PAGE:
The legendary beginnings of Rome are related in the tale of Romulus and Remus. Vestal virgin Rhea Silvia, ravished by Mars (the God of War), gave birth to the twins and abandoned them to fate. The River Tiber carried them to Palatine Hill, where a she-wolf mothered the babes until their discovery by a shepherd. The brothers later argued over where to found a new city, and Romulus killed Remus. The rest…is history.
History’s version of events is spectacular in a different way. The city developed from an unimportant pastoral settlement (the earliest remains date back to the ninth century BC) to a vast empire, ruled over by a string of emperors before the fall of the Roman Empire around the 5th century.
But during its ascendancy, Rome was the capital of an empire dominating the whole of the Meditteranean and at the time, the largest city in the world. Some historians believe its population was almost 3.5 million people. This grandeur increased under Augustus, who finished many of the building projects initiated by Caesar, as well as adding his own. It is believed that he is said to have commented that he found Rome a city of brick and left it a city of marble.
Rome saw a second period of development during the 15th-century Renaissance, when the Papacy took up permanent residence in the city after moving from Florence. Over the next 200 years, many of the city’s most impressive buildings, such as St Peter’s Basilica, the Sistine Chapel and the Trevi fountain, were commissioned by the great papal dynasties. The popes were also patrons of great artists ranging from Michelangelo and Raphael to Botticelli.
By the 17th century, Rome had been furnished with its ornate baroque cityscape of churches, fountains and palazzo just in time to take on the mantle of capital city in 1861, when Italy was finally unified and Victor Emmanuel proclaimed King.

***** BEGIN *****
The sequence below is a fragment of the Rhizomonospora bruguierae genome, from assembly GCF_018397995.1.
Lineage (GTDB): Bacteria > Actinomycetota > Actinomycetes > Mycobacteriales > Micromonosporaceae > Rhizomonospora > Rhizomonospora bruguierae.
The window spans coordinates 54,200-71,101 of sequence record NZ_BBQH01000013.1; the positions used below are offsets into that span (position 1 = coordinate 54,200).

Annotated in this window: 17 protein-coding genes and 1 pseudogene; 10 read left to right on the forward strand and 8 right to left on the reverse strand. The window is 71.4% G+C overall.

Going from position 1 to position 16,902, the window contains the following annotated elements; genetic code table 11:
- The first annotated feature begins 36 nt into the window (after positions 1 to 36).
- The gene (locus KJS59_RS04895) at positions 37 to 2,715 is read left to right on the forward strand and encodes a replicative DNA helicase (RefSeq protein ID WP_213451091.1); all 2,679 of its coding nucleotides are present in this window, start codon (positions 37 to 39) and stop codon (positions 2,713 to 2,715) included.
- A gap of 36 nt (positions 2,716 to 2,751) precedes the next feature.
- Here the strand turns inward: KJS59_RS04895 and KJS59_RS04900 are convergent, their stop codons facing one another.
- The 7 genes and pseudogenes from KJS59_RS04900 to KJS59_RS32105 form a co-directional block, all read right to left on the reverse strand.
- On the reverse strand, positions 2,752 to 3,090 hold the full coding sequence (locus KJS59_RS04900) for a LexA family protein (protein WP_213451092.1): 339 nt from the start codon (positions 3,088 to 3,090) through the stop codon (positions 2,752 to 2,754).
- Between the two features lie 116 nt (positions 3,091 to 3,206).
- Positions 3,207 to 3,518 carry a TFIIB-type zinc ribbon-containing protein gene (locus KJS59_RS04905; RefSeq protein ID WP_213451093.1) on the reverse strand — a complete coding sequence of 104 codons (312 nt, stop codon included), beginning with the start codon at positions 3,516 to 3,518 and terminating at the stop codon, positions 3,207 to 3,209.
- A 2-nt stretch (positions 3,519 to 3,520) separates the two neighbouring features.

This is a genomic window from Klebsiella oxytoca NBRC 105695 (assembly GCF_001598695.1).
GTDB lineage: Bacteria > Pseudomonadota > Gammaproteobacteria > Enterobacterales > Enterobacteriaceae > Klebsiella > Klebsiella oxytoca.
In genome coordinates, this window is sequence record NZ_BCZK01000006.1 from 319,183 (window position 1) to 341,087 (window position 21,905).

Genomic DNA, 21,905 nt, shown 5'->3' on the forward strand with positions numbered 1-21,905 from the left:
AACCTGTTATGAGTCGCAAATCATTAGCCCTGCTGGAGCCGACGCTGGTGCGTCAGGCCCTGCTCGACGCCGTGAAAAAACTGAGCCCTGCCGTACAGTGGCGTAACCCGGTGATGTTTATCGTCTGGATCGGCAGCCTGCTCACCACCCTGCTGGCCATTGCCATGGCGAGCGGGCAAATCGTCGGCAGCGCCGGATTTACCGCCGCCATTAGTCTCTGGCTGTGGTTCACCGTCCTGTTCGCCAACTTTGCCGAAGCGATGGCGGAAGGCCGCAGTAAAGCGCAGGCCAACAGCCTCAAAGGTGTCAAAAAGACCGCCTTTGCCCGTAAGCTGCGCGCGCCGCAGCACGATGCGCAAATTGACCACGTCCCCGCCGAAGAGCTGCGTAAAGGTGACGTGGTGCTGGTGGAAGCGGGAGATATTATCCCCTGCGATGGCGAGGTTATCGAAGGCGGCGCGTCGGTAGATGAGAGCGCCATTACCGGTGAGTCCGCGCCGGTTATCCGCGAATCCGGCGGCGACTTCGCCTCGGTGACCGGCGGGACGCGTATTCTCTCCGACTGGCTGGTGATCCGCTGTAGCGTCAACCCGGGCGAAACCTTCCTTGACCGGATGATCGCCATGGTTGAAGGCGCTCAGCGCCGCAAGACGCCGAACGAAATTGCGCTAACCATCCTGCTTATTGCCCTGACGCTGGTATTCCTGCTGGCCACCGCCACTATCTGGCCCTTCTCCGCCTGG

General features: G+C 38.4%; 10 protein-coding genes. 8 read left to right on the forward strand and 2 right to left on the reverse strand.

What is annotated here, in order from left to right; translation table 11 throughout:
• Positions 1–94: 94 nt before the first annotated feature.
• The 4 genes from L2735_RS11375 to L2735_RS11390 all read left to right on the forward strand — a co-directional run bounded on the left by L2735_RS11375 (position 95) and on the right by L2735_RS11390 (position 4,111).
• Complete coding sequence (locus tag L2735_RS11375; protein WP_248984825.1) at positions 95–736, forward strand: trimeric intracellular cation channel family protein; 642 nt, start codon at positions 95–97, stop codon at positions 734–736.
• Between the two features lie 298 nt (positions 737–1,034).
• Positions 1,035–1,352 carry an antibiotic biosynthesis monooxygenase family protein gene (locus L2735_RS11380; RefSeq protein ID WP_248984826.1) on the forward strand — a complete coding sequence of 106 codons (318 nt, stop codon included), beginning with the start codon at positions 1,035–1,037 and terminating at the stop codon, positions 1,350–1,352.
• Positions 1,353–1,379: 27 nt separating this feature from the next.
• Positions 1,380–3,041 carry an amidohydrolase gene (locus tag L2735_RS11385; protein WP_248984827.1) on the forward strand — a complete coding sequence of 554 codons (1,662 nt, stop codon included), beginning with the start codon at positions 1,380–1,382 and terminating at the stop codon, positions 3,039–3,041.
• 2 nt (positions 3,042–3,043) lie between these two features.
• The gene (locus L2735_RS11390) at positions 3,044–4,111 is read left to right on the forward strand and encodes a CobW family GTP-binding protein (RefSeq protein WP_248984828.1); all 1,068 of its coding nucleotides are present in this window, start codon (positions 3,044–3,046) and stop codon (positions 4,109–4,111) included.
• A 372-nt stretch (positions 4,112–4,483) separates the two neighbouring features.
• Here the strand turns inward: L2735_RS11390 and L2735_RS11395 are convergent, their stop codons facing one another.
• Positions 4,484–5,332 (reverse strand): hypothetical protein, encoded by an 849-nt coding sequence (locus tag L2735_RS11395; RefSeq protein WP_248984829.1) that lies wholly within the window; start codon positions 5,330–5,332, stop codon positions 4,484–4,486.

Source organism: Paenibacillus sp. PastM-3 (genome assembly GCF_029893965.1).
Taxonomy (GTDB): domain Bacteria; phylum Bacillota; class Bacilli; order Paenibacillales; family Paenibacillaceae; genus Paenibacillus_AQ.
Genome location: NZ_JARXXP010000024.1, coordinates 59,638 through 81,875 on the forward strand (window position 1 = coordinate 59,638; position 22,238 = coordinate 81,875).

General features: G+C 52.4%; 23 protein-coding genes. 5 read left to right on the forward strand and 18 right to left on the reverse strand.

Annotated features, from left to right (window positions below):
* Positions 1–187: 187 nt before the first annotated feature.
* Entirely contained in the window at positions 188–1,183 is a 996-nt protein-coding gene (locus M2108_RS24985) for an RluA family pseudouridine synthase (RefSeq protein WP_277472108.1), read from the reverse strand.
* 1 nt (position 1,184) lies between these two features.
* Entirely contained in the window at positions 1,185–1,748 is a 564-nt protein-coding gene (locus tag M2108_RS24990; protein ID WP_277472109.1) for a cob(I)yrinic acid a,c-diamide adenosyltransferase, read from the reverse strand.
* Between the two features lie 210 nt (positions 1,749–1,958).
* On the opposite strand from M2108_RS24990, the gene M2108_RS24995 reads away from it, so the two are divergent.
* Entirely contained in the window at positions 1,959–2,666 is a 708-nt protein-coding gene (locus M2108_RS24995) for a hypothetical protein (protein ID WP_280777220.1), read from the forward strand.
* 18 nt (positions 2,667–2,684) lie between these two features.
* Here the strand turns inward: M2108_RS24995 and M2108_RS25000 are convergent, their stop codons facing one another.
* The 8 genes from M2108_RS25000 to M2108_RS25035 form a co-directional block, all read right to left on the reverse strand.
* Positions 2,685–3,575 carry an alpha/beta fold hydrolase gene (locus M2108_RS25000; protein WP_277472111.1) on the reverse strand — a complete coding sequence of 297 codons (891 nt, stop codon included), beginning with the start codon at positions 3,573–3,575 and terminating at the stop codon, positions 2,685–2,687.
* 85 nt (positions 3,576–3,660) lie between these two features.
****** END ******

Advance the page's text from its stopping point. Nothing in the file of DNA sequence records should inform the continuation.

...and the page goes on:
The early 20th century brought mayhem for Rome as Italy reluctantly entered WWI; shortly afterward Benito Mussolini and the Fascist party took the helm of the government, allying Italy with Nazi Germany. Not long later, Rome came under fire during WWII, with the bombing of Ciampino airport, the San Lorenzo freight yard Scalo del Littorio and even the Vatican before Rome was liberated from the Germans in 1944.
After the war, the city grew and modernised significantly, and became a fashionable city by the 1950s and early 1960s. It was during this period that the phrase "la dolce vita" ("the sweet life") was coined, with popular classic fims such as Ben Hur, Quo Vadis, Roman Holiday and La Dolce Vita filmed in the city.
Today, the city is a modern metropolis boasting a unique combination of old and new; the Coliseum (widely considered as one of the world’s wonders) is only a short walk from the upscale shopping centre of Via Condotti, host to retail tycoons like Louis Vuitton, Hermes, and Cartier. Rome’s rich historical past has woven itself into modern day living, so so like the natives, just soak it all in. After all, when in Rome…